"Nobody trains those algorithms to detect ghosts; they're trained to detect people standing in front of it getting its attention," he added. "There are lots of things in frame that are invisible to a person and lots of ways [the Kinect] can be fooled."
"Nobody trains those algorithms to detect ghosts."
Farley believes that many of the "Kinect ghosts" we see on YouTube and TV are doctored hoaxes, while user-created videos of the Kinect picking up shadows and registering people in empty spaces can be the result of light reflections or faulty software.
The other theory is that the manipulation of the Kinect software is being done by the people in the room using it through psychokinesis, a phenomenon in which a person is believed to be able to manipulate and move objects or influence electronics with their mind. It's not ghosts at all, but instead a complex stew of psychic energy shared between the human observers gathered together in the same space. Some occultists even believe that the Kinect can be used to awaken and hone psychokinetic skill by attempting to manipulate the system with motion or voice controls.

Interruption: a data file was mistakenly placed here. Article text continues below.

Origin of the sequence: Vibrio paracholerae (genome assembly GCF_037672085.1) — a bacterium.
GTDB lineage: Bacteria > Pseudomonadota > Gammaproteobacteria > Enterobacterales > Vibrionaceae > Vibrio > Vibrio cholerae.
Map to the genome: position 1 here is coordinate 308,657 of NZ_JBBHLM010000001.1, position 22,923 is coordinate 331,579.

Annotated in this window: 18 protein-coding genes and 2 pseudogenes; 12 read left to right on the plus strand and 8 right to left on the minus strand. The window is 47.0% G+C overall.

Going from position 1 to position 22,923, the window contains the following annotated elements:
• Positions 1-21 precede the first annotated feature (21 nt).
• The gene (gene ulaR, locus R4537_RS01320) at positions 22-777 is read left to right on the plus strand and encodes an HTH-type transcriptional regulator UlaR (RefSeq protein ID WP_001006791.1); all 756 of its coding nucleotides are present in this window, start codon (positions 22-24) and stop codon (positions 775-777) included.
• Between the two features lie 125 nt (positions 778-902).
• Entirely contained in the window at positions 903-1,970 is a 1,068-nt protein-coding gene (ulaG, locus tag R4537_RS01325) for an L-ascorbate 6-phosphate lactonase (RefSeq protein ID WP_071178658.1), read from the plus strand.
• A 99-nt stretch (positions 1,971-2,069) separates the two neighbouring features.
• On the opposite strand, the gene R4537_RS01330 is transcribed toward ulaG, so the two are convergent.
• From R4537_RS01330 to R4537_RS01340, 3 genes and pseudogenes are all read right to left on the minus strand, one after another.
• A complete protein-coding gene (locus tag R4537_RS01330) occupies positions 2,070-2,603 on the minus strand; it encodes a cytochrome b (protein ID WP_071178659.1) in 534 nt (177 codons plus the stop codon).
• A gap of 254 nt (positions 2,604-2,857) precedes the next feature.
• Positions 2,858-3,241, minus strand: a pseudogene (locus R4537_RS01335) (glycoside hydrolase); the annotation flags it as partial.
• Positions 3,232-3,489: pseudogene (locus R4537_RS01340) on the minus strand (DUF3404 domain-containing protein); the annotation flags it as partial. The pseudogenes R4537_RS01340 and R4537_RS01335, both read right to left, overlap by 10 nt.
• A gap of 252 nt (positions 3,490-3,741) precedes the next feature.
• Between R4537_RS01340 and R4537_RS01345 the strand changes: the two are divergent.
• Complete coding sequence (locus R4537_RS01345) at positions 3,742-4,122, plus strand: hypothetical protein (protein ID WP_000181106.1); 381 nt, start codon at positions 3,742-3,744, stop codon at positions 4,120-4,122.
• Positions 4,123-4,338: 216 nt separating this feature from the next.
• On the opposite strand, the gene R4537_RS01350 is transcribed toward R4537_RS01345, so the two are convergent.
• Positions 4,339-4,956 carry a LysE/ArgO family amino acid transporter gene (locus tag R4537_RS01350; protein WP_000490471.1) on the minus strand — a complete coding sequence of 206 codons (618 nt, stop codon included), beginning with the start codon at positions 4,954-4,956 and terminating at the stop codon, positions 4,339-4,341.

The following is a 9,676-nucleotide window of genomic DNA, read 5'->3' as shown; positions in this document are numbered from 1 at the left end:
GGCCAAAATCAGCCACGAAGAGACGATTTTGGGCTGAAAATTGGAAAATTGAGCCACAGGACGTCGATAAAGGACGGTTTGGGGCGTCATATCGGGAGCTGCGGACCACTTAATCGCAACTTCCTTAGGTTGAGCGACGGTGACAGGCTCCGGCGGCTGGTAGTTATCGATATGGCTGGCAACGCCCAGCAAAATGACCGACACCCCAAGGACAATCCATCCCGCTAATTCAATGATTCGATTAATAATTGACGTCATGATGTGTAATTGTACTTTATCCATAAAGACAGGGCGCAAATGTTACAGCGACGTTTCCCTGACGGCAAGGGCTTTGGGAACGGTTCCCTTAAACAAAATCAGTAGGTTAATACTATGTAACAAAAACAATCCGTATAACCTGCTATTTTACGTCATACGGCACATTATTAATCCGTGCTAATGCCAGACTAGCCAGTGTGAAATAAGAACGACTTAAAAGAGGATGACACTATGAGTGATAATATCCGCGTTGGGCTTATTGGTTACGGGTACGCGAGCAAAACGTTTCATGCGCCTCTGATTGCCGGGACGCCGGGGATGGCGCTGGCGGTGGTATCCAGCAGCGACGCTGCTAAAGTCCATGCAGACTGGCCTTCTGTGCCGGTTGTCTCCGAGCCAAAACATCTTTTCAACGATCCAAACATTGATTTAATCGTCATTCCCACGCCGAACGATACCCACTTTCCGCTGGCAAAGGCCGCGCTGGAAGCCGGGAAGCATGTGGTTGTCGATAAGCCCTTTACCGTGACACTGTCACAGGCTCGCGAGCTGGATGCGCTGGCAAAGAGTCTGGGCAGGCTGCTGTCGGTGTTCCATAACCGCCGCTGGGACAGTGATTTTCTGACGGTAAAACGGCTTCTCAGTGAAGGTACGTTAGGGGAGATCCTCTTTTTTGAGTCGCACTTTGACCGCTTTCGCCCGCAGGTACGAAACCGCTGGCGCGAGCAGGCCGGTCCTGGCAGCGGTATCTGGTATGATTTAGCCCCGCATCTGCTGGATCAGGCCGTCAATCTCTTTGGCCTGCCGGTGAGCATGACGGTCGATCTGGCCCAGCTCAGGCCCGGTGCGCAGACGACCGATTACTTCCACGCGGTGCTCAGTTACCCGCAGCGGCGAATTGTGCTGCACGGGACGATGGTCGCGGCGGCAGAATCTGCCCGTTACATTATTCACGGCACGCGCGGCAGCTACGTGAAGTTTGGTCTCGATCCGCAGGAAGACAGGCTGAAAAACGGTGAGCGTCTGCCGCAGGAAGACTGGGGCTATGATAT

The most powerful example of an experiment believed to have "awakened" psychic powers through suggestion is the famous Philip Experiment. In 1972, a group of paranormal researchers at the Toronto Society of Psychical Research conducted a psychokinesis experiment in which they sought to create a "ghost" — or an invisible force with physical power — "from scratch."
After creating a personality and backstory for Philip, the name of their fictional entity, a group of eight researchers who believed they possessed no special psychic abilities began using meditation to try and "contact" him. When it became clear meditation would yield no results, they began hosting seances to contact their made-up ghost. This time the group reported that after asking Philip questions they would hear corresponding disembodied knocks. The experiment continued to escalate in intensity, until the "ghost" would move and shake the table at which the investigators sat.